It is clear, that the same formative principle is at work in the Fourth gospel and in the Hermetic dialogues, however different the content may be. The evangelist, it seems, has molded his material in forms based upon current Hellenistic models of philosophical and religious teachings, instead of following the forms, of Jewish origin, represented in the synoptic gospels. The typical Johannian dialogue must be accepted as an original literary creation owing, so far as form is concerned, little or nothing to the primitive Christian tradition. (C. H. Dodd, Historical Tradition in the Fourth Gospel, p. 321) (p. 152)

Herbert Leroy has produced the most extensive study of misunderstandings and John, and it remains the best compendium of information on the subject. Through form-critical analysis, he defines the Johannine misunderstanding as concealed riddles. Francois Vouga criticizes Leroy’s limitation of the misunderstandings… maintaining properly, I think – that John does not use misunderstanding as a “technique” which is applied in the same manner in every instance. John’s method is supple and variable. This brief survey of the study of Johannine misunderstandings reveals that attempts to limit the category on the basis of strict criteria of content or form have excluded passages which ought to be considered. Whether the misunderstandings are described as a “motif,” “technique,” or “device” is probably of little consequence as long as their frequency, variability, and effects are recognized. (David W. Wead, The Literary Devices in John’s Gospel, pp. 69-70) (p. 153-154)

Eighteen passengers follow a common pattern, and several others contain variations of this pattern and may be considered as related passages. (The 18 passage widely accepted under the theme of misunderstanding are as follows: John 2:19-21, John 3:3-5, John 4:10-15, John 4:31-34, John 6:32-35, John 6:51-53, John 7:33-36, John 8:21-22, John 8:31-35, John 8:51-53, John 8:56-58, John 11:11-15, John 11:23-24, John 12:32-34, John 13:36-38, John 14:4-6, John 14:4-6, and John 16:16-19). (p. 161-162)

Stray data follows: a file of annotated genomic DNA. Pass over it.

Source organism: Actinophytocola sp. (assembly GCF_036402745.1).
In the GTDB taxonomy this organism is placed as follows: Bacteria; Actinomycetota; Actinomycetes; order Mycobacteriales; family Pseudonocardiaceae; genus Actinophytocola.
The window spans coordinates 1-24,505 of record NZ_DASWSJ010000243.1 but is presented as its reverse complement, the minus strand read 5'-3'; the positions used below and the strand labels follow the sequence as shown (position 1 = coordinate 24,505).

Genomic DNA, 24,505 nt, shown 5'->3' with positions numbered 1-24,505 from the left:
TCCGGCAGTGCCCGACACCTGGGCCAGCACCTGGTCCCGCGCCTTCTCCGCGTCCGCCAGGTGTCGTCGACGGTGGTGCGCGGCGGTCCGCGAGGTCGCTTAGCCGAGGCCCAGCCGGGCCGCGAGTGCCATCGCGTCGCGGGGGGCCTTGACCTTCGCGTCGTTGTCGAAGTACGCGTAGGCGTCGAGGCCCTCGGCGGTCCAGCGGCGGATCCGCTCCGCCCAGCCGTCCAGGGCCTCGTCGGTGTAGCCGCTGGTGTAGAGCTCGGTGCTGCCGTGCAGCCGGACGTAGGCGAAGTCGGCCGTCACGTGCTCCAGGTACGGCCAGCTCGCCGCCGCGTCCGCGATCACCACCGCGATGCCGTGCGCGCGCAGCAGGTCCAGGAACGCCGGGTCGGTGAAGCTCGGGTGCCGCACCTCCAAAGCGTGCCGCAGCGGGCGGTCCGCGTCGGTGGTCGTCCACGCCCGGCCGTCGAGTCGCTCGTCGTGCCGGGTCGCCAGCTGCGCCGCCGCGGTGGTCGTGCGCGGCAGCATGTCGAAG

The irony of the Fourth gospel is always stable and usually covert. In covert irony meaning is hidden rather than explained, but when the meaning of stable ironies is reconstructed by the prospective reader they are as firm as a rock. John’s ironies are also corrective; One perspective contradicts, exposes, and invalidates the other the norms of the implied author are ostensibly drawn from Jesus and revealed by him. The prologue, as we have seen, serves the crucial function of elevating the reader to the implied author’s Apollonian vantage point before the spectacle begins. (p. 168)

Each of the passages in which irony can be detected has its own individuality and its own subtleties. Many of them involve words which have two or more meanings, one on the lips of the speaker and one or more understood only by the reader and the implied author. most of them can also be broadly classified as dramatic irony since they depend on the readers knowledge of the characters ignorance. More specific rubrics are therefore needed if one is to appreciate the variety and range of the evangelist techniques for constructing ironies. Because ironies are inevitably more subtle and complex than the rubrics under which they can be fitted, some of the passages fit under more than one. In spite of the difficulties of classification, appreciation for the evangelist’s craft may be increased by recognition of the range of ironies he employs. (p. 176)